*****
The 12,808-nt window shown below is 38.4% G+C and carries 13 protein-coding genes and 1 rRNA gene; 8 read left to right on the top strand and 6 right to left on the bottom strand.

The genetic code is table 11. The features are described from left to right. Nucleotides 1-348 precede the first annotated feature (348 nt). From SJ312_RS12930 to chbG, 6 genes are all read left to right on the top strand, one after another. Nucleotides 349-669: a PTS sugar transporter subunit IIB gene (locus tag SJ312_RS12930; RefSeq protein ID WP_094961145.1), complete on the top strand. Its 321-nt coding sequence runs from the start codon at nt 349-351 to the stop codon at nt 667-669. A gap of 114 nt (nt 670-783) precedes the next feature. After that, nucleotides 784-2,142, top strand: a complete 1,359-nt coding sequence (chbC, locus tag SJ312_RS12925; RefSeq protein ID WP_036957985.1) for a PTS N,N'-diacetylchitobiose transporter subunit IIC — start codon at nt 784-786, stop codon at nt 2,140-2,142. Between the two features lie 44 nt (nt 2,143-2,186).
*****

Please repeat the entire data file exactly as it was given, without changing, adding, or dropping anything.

The 12,808-nt window shown below is 38.4% G+C and carries 13 protein-coding genes and 1 rRNA gene; 8 read left to right on the top strand and 6 right to left on the bottom strand.

The genetic code is table 11. The features are described from left to right. Nucleotides 1-348 precede the first annotated feature (348 nt). From SJ312_RS12930 to chbG, 6 genes are all read left to right on the top strand, one after another. Nucleotides 349-669: a PTS sugar transporter subunit IIB gene (locus tag SJ312_RS12930; RefSeq protein ID WP_094961145.1), complete on the top strand. Its 321-nt coding sequence runs from the start codon at nt 349-351 to the stop codon at nt 667-669. A gap of 114 nt (nt 670-783) precedes the next feature. After that, nucleotides 784-2,142, top strand: a complete 1,359-nt coding sequence (chbC, locus tag SJ312_RS12925; RefSeq protein ID WP_036957985.1) for a PTS N,N'-diacetylchitobiose transporter subunit IIC — start codon at nt 784-786, stop codon at nt 2,140-2,142. Between the two features lie 44 nt (nt 2,143-2,186).